sending a message from the user agent to the service according to the protocol that includes the transaction-invariant user information,
using the transaction-invariant user information in the service to make a cookie that is associated with a universal resource identifier, and
returning the cookie to the user agent according to the protocol for storage therein; and the steps performed during the transaction of:
receiving a message according to the protocol in the user agent, the message including the universal resource identifier; and
responding to selection of the universal resource identifier in the user agent by sending a message according to the protocol, the message including the cookie associated with the universal identifier and being directed as specified by the universal resource identifier.
Please cancel claims 37 and 38.
39. A method of performing a transaction between a user and a provider in a service that employs the HTTP protocol or an equivalent therefor,
the method comprising the steps of:
receiving a first message according to the protocol from a user agent belonging to the user, the message having a header that contains a cookie made from transaction-invariant user information, the transaction-invariant user information permitting the service to perform the transaction without either using transaction-invariant user information retained by the service from a previous transaction between the provider and the user or requiring the user to input additional transaction-invariant user information during the transaction and the user having provided the transaction-invariant user information used to make the cookie in response to a message stating that the service would not retain the transaction-invariant user information between transactions;
using the transaction-invariant user information from the cookie in the transaction, and
thereafter rendering the transaction-invariant user information unusable to the service for a future transaction.
40. The method set forth in claim 39 further comprising the step performed prior to the beginning of the transaction of:
sending a second message according to the protocol to the user agent, the second message's header containing a set cookie response header and a cookie made from the transaction-invariant user information.
41. The method set forth in claim 40 further comprising the step performed prior to the beginning of the transaction of:
receiving a third message according to the protocol from the user agent that contains the transaction-invariant user information.
42. The method set forth in claim 40 wherein another service is involved in the transaction and the method further comprises the steps of:
associating the transaction with a transaction identifier in one of the services;
in the one service, sending a fourth message according to the protocol to the user agent, the fourth message having a header that includes a universal resource identifier that is responded to by the other service and associated therewith, the transaction identifier; and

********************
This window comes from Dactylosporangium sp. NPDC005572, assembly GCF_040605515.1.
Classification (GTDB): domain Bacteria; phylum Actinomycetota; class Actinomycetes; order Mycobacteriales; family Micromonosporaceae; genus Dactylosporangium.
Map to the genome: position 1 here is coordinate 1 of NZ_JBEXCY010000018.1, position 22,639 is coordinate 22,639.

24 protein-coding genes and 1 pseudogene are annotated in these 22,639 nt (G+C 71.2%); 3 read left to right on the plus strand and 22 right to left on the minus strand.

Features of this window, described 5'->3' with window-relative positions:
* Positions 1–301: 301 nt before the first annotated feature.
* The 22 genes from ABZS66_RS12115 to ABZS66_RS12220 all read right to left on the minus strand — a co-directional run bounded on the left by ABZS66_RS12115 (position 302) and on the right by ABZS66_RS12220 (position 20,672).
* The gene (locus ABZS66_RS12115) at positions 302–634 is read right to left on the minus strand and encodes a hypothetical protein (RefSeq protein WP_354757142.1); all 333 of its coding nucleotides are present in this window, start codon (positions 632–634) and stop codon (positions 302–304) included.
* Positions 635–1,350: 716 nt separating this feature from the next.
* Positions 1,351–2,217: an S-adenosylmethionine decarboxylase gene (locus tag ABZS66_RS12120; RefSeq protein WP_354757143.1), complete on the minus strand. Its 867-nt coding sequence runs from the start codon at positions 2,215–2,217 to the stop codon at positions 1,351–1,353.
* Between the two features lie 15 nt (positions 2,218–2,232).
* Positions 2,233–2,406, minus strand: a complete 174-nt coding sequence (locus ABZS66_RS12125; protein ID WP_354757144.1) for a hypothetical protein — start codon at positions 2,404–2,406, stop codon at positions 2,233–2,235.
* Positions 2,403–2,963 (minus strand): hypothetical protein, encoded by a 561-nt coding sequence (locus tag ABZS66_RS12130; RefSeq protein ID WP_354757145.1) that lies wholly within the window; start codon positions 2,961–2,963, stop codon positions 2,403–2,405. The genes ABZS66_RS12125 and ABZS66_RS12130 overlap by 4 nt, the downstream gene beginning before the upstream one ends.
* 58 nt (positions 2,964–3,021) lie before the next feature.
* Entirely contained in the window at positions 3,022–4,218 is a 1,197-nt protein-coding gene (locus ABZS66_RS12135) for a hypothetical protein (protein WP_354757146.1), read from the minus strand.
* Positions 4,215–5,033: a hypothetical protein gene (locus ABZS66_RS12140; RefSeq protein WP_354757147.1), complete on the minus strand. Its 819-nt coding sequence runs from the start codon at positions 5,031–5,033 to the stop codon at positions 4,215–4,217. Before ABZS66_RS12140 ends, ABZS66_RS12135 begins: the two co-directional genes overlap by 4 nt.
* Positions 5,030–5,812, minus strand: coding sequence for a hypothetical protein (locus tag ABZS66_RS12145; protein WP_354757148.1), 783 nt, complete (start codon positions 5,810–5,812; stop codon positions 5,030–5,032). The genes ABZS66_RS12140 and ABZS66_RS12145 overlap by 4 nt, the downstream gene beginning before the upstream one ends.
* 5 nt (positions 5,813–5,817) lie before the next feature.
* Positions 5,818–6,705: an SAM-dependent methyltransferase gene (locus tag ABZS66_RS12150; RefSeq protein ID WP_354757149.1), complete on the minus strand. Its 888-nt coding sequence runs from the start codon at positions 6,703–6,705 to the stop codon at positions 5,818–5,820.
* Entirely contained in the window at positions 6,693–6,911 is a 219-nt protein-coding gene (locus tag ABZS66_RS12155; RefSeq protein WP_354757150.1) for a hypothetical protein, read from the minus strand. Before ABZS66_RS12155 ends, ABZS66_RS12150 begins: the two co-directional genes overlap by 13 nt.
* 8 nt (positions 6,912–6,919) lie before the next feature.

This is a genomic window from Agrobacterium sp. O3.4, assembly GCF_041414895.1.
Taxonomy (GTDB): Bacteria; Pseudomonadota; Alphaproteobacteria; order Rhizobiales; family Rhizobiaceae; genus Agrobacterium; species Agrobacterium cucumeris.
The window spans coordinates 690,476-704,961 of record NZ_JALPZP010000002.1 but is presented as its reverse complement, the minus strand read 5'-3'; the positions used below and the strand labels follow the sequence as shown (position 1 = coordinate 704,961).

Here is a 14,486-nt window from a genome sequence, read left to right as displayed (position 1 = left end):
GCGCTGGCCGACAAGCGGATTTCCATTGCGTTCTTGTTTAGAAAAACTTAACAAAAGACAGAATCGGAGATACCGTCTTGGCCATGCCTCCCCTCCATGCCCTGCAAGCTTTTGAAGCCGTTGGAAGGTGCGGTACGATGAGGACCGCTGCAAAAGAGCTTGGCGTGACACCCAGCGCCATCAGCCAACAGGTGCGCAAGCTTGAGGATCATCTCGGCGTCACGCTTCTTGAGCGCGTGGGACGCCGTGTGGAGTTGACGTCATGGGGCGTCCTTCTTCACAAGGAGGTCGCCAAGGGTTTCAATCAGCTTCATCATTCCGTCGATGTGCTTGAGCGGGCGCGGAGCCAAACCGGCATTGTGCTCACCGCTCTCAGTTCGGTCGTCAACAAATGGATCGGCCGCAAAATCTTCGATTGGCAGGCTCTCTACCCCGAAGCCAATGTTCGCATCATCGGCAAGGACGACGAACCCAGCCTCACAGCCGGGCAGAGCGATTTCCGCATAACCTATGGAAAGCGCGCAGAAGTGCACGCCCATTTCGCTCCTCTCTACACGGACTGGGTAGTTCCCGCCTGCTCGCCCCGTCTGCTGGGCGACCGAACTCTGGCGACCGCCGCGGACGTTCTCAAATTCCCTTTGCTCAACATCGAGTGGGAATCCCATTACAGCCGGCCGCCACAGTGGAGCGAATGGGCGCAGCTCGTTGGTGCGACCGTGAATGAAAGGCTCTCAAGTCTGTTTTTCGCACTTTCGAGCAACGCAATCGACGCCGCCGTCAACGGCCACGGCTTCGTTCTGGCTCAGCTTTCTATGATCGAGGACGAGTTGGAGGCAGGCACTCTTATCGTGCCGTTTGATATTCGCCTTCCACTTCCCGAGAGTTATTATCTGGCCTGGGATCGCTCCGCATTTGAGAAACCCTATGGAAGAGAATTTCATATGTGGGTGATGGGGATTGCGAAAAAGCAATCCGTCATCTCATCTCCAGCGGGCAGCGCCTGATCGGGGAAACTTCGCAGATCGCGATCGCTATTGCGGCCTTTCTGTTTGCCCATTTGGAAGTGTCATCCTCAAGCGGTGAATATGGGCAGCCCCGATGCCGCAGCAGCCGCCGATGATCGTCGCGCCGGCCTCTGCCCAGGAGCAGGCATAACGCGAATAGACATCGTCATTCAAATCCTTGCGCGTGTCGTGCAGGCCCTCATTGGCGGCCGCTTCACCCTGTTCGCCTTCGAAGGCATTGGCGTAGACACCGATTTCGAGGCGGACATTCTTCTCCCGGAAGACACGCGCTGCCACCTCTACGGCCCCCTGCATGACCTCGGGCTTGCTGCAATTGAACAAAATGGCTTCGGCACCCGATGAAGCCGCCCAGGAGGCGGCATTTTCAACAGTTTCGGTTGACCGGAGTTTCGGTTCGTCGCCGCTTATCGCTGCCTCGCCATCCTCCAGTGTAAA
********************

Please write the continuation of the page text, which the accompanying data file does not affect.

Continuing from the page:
receiving further information for the transaction together with the transaction identifier from the other service,
whereby the one service is able to associate the further information with the transaction.
43. The method ser forth in claim 42 wherein the universal resource identifier is associated with a cookie containing further transaction-invariant user information in the user agent and the method further comprises the steps performed in the other service of
receiving a fifth message according to the protocol from the user agent, the fifth message including the universal resource identifier and the transaction identifier and the fifth message's header including the cookie.
44. The method set forth in claim 43 wherein the methos further comprises the step performed in the other service of:
sending a sixth message according to the protocol to the user agent, the sixth message's header containing a set cookie response header and a cookie made from the further transaction-invariant user information.
45. A method employed in a user agent associated with a userin a transaction to pass a transaction identifier for the transaction from a first service that is participating in the transaction to a second service that is participating in the transaction, the services and the user agent employing the HTTP protocol or an equivalent therefor to communicate with one another and the method comprosing the steps performed in the user agent of:
receiving a redirect status message according to the protocol from the first service, the redirect status message including a universal resource identifier that specifics the second service and has the transaction identifier associated therewith; and
responding to the redirect status message by sending a request message according to the protocol that has the universal resource identifier and the transaction identifier associated therewith as the request-URI.
Description
CROSS REFERENCES TO RELATED APPLICATIONS

[0001] The present patent application claims priority from U.S. Provisional Patent Application 60/185,624, Alan Skea, Method and system for disclosing information during online transactions, filed Feb. 29, 2000.